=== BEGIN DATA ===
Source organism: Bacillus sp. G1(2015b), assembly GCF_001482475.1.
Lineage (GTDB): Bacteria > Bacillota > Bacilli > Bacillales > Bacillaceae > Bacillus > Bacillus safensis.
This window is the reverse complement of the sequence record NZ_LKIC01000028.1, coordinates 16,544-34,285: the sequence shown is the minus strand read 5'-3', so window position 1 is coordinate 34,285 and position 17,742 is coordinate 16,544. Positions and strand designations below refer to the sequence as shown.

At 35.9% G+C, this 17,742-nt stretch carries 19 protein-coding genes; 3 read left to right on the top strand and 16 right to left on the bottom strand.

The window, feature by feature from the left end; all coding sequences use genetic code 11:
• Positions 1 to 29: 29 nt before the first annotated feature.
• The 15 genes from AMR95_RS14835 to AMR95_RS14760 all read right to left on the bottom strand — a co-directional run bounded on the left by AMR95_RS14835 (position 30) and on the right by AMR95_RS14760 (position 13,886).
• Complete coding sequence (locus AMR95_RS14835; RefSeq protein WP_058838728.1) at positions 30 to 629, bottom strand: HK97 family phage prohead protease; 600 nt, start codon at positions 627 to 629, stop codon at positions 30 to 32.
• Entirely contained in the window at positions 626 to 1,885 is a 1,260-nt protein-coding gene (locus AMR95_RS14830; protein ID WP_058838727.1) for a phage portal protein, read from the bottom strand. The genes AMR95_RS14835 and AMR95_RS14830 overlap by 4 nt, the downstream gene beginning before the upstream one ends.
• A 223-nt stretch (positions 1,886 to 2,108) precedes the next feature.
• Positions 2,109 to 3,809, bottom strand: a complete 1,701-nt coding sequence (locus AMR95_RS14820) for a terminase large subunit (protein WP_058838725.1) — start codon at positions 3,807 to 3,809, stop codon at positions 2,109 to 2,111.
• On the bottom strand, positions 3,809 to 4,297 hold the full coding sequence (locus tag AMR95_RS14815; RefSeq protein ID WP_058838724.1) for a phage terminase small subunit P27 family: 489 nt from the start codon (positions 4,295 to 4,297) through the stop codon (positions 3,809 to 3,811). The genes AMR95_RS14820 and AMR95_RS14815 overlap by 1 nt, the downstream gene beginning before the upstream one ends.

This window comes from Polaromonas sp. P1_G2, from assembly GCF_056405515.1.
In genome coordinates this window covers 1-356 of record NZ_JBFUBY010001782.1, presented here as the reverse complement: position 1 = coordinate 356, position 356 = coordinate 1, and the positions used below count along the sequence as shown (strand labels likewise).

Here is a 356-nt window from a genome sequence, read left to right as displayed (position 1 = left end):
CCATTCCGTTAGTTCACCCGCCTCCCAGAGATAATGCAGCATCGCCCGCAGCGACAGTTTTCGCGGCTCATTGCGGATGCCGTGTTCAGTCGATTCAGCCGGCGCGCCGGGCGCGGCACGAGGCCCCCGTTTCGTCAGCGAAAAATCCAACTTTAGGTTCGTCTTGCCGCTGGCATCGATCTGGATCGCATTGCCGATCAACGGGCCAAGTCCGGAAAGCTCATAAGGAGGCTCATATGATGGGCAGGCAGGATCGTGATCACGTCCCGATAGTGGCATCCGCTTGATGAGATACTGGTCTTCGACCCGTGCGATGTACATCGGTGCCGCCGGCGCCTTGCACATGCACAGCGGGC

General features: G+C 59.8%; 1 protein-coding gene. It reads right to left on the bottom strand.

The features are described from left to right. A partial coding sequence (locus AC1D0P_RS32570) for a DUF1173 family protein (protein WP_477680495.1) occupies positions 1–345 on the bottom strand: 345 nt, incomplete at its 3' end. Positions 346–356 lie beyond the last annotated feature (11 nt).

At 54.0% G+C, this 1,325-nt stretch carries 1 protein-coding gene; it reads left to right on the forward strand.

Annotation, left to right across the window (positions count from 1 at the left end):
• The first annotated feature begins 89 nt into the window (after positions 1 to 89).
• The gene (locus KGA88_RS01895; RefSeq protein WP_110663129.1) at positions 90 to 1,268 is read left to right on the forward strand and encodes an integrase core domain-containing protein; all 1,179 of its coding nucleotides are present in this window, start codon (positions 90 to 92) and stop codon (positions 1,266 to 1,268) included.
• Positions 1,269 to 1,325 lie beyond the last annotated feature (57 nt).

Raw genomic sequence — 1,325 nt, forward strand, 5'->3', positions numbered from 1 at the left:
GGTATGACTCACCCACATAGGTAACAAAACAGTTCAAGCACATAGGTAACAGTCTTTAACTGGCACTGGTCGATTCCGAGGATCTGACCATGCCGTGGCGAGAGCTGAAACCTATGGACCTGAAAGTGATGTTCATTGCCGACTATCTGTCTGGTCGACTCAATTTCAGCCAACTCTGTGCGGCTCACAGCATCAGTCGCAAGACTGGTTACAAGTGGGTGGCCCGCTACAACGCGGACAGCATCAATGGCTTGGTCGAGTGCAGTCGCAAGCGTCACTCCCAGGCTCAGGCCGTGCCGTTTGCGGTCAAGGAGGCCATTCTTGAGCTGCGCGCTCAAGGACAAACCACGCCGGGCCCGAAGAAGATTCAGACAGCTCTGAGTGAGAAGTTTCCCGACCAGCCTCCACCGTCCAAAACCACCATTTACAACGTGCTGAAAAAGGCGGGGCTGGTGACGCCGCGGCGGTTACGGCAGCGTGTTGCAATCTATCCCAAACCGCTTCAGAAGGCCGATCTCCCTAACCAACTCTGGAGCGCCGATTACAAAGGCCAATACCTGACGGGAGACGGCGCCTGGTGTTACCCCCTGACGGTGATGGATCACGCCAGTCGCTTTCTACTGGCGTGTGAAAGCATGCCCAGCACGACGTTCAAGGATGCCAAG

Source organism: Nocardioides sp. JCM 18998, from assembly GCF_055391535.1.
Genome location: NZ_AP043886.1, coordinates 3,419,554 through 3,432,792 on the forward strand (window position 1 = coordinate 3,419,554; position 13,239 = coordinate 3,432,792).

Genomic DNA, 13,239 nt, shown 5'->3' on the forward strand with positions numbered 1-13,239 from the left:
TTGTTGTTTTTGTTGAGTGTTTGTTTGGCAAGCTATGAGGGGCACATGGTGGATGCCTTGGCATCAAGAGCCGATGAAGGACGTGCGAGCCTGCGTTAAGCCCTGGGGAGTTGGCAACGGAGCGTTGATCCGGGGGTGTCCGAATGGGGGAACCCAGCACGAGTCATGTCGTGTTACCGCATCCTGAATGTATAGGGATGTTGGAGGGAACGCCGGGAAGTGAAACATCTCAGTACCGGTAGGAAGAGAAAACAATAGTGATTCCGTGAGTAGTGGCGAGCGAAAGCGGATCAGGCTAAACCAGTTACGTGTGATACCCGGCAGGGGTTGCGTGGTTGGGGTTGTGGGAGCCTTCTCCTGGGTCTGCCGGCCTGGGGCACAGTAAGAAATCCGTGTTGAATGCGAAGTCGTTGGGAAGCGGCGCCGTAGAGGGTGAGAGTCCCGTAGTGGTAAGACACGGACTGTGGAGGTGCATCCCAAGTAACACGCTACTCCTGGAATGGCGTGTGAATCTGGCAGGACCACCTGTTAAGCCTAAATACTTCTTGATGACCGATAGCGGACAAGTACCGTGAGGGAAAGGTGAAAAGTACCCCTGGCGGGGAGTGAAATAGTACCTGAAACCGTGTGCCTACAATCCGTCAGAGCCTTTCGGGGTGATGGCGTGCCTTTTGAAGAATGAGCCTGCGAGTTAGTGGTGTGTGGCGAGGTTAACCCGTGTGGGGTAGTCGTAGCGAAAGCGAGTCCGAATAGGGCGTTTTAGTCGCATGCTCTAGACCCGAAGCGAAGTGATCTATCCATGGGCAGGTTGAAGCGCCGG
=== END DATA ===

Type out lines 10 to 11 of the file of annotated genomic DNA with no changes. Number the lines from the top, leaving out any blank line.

• A 223-nt stretch (positions 1,886 to 2,108) precedes the next feature.
• Positions 2,109 to 3,809, bottom strand: a complete 1,701-nt coding sequence (locus AMR95_RS14820) for a terminase large subunit (protein WP_058838725.1) — start codon at positions 3,807 to 3,809, stop codon at positions 2,109 to 2,111.